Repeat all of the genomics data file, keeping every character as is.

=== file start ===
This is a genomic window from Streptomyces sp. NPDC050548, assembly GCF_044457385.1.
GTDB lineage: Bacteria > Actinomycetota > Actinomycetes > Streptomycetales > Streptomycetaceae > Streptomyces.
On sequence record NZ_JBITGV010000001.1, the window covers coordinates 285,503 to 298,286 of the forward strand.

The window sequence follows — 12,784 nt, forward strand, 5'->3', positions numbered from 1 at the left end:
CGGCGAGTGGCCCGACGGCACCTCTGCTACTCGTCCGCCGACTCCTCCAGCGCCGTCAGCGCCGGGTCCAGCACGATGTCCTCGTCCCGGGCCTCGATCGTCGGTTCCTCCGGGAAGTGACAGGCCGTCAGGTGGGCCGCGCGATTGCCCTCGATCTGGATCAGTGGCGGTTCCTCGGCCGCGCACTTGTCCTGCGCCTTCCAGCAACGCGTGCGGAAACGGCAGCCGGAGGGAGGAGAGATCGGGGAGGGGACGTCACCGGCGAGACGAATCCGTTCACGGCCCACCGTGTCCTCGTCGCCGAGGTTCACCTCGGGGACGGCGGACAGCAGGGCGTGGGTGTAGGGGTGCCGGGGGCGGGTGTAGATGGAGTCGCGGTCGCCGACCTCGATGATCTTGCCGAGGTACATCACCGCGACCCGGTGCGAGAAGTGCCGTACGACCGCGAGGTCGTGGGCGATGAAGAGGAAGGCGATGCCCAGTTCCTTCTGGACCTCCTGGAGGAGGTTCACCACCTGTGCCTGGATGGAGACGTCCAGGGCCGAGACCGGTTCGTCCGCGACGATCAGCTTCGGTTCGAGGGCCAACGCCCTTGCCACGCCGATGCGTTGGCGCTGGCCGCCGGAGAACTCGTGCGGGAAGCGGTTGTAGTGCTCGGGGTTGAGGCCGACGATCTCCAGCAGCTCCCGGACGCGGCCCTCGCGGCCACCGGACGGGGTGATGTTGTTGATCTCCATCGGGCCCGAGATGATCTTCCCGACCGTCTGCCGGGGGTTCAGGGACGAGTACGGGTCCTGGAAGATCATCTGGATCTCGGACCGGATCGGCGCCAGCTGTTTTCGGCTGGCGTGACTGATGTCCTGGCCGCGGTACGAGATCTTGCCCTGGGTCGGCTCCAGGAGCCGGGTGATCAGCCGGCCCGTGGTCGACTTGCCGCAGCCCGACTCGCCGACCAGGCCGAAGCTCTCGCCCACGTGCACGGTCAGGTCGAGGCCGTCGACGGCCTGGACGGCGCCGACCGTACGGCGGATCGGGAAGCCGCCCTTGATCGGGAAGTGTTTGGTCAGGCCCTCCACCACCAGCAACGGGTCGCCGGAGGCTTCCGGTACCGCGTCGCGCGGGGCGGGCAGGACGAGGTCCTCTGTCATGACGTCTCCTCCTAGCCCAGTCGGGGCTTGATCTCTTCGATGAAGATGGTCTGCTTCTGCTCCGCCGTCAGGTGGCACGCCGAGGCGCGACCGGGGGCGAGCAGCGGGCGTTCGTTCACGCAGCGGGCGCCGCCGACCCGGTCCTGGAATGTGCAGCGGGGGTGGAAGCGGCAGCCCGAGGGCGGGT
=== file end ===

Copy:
This is a genomic window from Streptomyces sp. NPDC050548, assembly GCF_044457385.1.
GTDB lineage: Bacteria > Actinomycetota > Actinomycetes > Streptomycetales > Streptomycetaceae > Streptomyces.
On sequence record NZ_JBITGV010000001.1, the window covers coordinates 285,503 to 298,286 of the forward strand.

The window sequence follows — 12,784 nt, forward strand, 5'->3', positions numbered from 1 at the left end:
CGGCGAGTGGCCCGACGGCACCTCTGCTACTCGTCCGCCGACTCCTCCAGCGCCGTCAGCGCCGGGTCCAGCACGATGTCCTCGTCCCGGGCCTCGATCGTCGGTTCCTCCGGGAAGTGACAGGCCGTCAGGTGGGCCGCGCGATTGCCCTCGATCTGGATCAGTGGCGGTTCCTCGGCCGCGCACTTGTCCTGCGCCTTCCAGCAACGCGTGCGGAAACGGCAGCCGGAGGGAGGAGAGATCGGGGAGGGGACGTCACCGGCGAGACGAATCCGTTCACGGCCCACCGTGTCCTCGTCGCCGAGGTTCACCTCGGGGACGGCGGACAGCAGGGCGTGGGTGTAGGGGTGCCGGGGGCGGGTGTAGATGGAGTCGCGGTCGCCGACCTCGATGATCTTGCCGAGGTACATCACCGCGACCCGGTGCGAGAAGTGCCGTACGACCGCGAGGTCGTGGGCGATGAAGAGGAAGGCGATGCCCAGTTCCTTCTGGACCTCCTGGAGGAGGTTCACCACCTGTGCCTGGATGGAGACGTCCAGGGCCGAGACCGGTTCGTCCGCGACGATCAGCTTCGGTTCGAGGGCCAACGCCCTTGCCACGCCGATGCGTTGGCGCTGGCCGCCGGAGAACTCGTGCGGGAAGCGGTTGTAGTGCTCGGGGTTGAGGCCGACGATCTCCAGCAGCTCCCGGACGCGGCCCTCGCGGCCACCGGACGGGGTGATGTTGTTGATCTCCATCGGGCCCGAGATGATCTTCCCGACCGTCTGCCGGGGGTTCAGGGACGAGTACGGGTCCTGGAAGATCATCTGGATCTCGGACCGGATCGGCGCCAGCTGTTTTCGGCTGGCGTGACTGATGTCCTGGCCGCGGTACGAGATCTTGCCCTGGGTCGGCTCCAGGAGCCGGGTGATCAGCCGGCCCGTGGTCGACTTGCCGCAGCCCGACTCGCCGACCAGGCCGAAGCTCTCGCCCACGTGCACGGTCAGGTCGAGGCCGTCGACGGCCTGGACGGCGCCGACCGTACGGCGGATCGGGAAGCCGCCCTTGATCGGGAAGTGTTTGGTCAGGCCCTCCACCACCAGCAACGGGTCGCCGGAGGCTTCCGGTACCGCGTCGCGCGGGGCGGGCAGGACGAGGTCCTCTGTCATGACGTCTCCTCCTAGCCCAGTCGGGGCTTGATCTCTTCGATGAAGATGGTCTGCTTCTGCTCCGCCGTCAGGTGGCACGCCGAGGCGCGACCGGGGGCGAGCAGCGGGCGTTCGTTCACGCAGCGGGCGCCGCCGACCCGGTCCTGGAATGTGCAGCGGGGGTGGAAGCGGCAGCCCGAGGGCGGGT